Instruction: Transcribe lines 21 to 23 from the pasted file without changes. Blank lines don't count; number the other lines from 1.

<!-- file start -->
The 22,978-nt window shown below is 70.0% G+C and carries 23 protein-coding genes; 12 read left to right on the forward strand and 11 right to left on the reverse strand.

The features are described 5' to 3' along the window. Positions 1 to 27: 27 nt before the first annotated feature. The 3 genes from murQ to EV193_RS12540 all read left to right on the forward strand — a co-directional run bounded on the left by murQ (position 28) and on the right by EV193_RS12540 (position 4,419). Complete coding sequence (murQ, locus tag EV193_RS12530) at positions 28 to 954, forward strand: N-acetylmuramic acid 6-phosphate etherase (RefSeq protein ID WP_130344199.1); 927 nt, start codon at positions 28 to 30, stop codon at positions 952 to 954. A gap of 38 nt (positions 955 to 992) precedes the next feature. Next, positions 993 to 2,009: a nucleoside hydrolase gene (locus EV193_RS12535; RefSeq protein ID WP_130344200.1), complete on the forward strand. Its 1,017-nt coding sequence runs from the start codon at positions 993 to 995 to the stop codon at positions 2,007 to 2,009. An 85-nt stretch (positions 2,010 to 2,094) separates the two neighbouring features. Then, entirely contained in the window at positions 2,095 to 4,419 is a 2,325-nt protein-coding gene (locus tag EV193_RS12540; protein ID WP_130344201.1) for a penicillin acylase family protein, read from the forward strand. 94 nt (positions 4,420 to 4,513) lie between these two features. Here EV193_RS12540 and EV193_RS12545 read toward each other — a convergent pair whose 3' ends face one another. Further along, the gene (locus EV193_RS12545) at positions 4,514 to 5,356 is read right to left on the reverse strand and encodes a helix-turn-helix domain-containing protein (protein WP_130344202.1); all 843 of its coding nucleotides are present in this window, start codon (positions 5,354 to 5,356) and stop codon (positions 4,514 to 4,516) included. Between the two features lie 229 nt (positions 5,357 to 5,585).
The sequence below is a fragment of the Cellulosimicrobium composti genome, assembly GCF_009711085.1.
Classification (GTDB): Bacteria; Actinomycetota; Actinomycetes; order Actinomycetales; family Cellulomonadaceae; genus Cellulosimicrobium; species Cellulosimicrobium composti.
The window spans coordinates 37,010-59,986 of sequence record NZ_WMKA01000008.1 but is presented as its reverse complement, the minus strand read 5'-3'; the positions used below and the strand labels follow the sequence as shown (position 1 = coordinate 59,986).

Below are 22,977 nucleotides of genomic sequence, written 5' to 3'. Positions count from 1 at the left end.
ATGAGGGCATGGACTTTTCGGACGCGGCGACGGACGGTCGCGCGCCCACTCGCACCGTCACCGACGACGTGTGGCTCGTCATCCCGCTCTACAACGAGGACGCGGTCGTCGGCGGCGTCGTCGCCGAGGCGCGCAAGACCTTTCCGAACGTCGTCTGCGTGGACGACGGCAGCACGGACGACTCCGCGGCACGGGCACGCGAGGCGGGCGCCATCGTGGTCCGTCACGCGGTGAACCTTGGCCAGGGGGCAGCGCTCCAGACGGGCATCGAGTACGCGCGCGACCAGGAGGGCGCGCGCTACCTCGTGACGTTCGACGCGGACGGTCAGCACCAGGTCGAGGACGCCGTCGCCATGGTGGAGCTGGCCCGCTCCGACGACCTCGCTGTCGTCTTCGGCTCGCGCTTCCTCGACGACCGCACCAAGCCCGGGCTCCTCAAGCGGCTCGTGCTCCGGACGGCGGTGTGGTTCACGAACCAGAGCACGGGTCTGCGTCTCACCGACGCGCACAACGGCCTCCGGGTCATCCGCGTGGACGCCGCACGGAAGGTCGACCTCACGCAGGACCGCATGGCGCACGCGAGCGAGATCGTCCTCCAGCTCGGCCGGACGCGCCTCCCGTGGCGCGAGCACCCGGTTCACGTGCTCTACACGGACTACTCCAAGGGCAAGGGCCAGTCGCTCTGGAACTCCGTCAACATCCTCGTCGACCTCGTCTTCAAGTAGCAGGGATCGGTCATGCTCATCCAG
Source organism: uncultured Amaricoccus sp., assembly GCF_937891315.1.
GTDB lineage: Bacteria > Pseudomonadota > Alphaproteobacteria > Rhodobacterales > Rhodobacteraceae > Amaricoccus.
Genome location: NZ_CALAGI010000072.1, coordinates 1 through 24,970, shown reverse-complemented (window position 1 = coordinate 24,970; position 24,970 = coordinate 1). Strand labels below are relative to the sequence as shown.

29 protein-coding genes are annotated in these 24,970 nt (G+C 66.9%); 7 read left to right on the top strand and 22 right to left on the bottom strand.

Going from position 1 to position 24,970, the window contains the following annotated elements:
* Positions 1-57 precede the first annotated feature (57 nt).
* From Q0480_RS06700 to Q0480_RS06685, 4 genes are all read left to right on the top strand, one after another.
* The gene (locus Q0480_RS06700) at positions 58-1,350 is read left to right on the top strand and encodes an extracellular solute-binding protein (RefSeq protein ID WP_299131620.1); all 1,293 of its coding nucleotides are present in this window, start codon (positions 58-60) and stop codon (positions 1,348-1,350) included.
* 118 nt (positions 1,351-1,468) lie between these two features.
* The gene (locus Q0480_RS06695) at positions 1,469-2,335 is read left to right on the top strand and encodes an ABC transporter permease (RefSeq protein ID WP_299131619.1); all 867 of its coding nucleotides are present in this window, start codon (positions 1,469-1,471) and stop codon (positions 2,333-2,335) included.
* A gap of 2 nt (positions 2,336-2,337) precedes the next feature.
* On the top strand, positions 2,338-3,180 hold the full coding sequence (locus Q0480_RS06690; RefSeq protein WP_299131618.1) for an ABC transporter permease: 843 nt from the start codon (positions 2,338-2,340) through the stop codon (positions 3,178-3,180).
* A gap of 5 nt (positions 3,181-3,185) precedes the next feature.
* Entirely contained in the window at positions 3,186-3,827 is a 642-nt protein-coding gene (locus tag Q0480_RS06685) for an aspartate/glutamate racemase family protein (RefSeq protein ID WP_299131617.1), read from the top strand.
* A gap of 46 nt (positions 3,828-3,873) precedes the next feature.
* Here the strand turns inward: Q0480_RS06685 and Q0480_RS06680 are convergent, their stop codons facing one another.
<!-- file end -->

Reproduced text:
* Entirely contained in the window at positions 3,186-3,827 is a 642-nt protein-coding gene (locus tag Q0480_RS06685) for an aspartate/glutamate racemase family protein (RefSeq protein ID WP_299131617.1), read from the top strand.
* A gap of 46 nt (positions 3,828-3,873) precedes the next feature.
* Here the strand turns inward: Q0480_RS06685 and Q0480_RS06680 are convergent, their stop codons facing one another.